Petunias have always offered nonstop summer bloom, but now you're more likely to find a color, size, and growth habit to suit your garden needs. New, vigorous trailing types and miniature-flowered types have rekindled gardeners' interest.
Petunias are low-growing, bushy to spreading tender perennials usually grown as annuals. Their soft, thick leaves are slightly sticky to the touch. Trumpet-shaped flowers have a single set of plain-edged petals, or can be doubled, ruffled, or fringed and come in colors from light pink through dark red, and pale blue through deep purple. You'll also find white, cream, and even a new bright yellow. Many flowers have veins of accenting colors, or alternating stripes.
Plants grow in all climates, preferring the warmth of summer; most die at or just below freezing. Gardeners in mild-winter climates know petunias as winter annuals or even short-lived perennials.
Most modern petunias descend from two wild species from Argentina, a large white one (P. axillaris) and a violet-flowered one (P. integrifolia, formerly P. violacea). The initial hybrids of these two were produced in Germany and England in the early 1800s. Over time, they proved so stable--not to mention popular--that botanists now refer to them simply as P. hybrida.
This nearly 200 years of gene mixing combined with petunias' great popularity (and the modern habit of giving plants a trademarked name) has led to some confusion among types.
When planning a petunia color scheme, keep in mind that purple-flowered varieties tend to be the most vigorous, while yellow ones--except for 'Prism Sunshine'--are the least. Red-flowered varieties of all types also tend to be weak. The breeding required to produce yellow and red varieties results in genetically weaker plants than the naturally hardy purple ones.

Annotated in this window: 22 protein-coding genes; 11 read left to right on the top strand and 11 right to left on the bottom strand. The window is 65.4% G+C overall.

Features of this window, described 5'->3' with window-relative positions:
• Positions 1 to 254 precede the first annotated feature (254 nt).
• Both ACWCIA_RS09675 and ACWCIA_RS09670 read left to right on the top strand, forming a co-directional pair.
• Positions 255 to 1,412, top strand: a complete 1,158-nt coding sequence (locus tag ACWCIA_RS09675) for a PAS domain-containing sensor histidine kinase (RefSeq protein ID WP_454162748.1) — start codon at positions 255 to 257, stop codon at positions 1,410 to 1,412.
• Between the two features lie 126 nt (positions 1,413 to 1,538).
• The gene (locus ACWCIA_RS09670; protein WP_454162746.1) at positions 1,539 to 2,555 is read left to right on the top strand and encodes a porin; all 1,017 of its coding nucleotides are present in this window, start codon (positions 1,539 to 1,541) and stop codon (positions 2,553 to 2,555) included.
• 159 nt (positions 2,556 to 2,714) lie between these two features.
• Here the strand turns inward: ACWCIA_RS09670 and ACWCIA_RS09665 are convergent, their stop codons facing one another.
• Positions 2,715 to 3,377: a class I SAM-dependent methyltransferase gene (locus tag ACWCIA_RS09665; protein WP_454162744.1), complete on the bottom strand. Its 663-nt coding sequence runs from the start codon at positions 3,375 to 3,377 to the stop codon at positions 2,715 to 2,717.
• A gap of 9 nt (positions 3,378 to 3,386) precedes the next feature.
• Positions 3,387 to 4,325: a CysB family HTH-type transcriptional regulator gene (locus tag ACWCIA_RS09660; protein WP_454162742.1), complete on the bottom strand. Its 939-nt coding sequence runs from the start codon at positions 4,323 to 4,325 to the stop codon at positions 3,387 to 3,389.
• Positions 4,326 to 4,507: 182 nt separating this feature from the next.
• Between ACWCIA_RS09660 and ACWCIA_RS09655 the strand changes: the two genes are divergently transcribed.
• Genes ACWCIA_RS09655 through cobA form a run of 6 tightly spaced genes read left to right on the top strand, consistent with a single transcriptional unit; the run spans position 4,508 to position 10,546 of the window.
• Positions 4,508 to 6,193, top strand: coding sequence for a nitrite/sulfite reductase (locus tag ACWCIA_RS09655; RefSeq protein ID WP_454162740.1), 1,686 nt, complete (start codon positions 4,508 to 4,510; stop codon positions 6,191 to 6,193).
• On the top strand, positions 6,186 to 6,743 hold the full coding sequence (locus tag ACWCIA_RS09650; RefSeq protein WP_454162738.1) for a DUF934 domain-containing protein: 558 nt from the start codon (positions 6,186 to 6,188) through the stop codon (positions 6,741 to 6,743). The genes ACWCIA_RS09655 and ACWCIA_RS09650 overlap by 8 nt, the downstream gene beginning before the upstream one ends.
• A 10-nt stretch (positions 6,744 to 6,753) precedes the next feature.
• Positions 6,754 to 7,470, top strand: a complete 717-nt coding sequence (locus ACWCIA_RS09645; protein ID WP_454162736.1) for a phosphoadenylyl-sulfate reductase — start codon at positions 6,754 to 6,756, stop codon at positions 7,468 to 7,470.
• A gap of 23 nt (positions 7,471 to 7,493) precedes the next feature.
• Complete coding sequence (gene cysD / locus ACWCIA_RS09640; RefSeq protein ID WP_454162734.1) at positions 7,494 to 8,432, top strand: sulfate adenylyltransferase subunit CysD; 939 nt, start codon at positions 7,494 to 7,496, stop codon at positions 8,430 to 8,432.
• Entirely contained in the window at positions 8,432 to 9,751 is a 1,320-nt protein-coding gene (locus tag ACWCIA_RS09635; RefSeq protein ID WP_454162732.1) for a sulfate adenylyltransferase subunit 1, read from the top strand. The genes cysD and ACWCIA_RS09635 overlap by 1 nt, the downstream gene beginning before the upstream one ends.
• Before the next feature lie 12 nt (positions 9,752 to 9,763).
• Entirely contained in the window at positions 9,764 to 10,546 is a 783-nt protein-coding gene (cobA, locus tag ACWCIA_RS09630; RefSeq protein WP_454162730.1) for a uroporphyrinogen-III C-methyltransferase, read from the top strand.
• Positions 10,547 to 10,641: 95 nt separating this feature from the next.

Following are descriptions of the basic petunia hybrids, with listings of strains that I've found to be superior.
Grandiflora. Of all petunias, these produce the fewest but largest flowers, 3 to 5 inches across. Since their introduction in the 1930s, they've been the most popular type of petunia.
Plants grow 1 to 2 feet high and 2 to 3 feet wide. The flowers can be single, ruffled, or fringed. Colors include blue, pink, red, rose, salmon, scarlet, white, and pale yellow, plus striped forms of these colors. Double flowers are also available.
Grandifloras are damaged by rain and strong winds. Also, the plants' thick, heavy stems have a tendency to fall over, resulting in unsightly holes in the planting. It may be difficult to find a place in the garden protected enough to show off grandifloras' full splendor all season. I like to grow them in a cutting bed and let the flowers take a starring role in arrangements.
Among the grandifloras, the big news is 'Prism Sunshine'. This 1998 All-America winner is notable for both its bright yellow color and its vigorous growth. (Earlier yellow petunias produced weak plants of modest performance.)
Multiflora. Sometimes called floribundas, multiflora plants are similar in size to grandifloras, but their flowers are only about 2 inches in diameter. Their chief virtue is more abundant flowers that have greater resistance to disease and bad weather. Because their branching is denser, they are less likely than grandifloras to flop over. They are also available in more colors than any other kind of petunia. Overall, they make neat, compact plants that cover themselves in bloom.
Despite their many virtues, multifloras are less vigorous than other petunias and not really suited to center stage in the garden.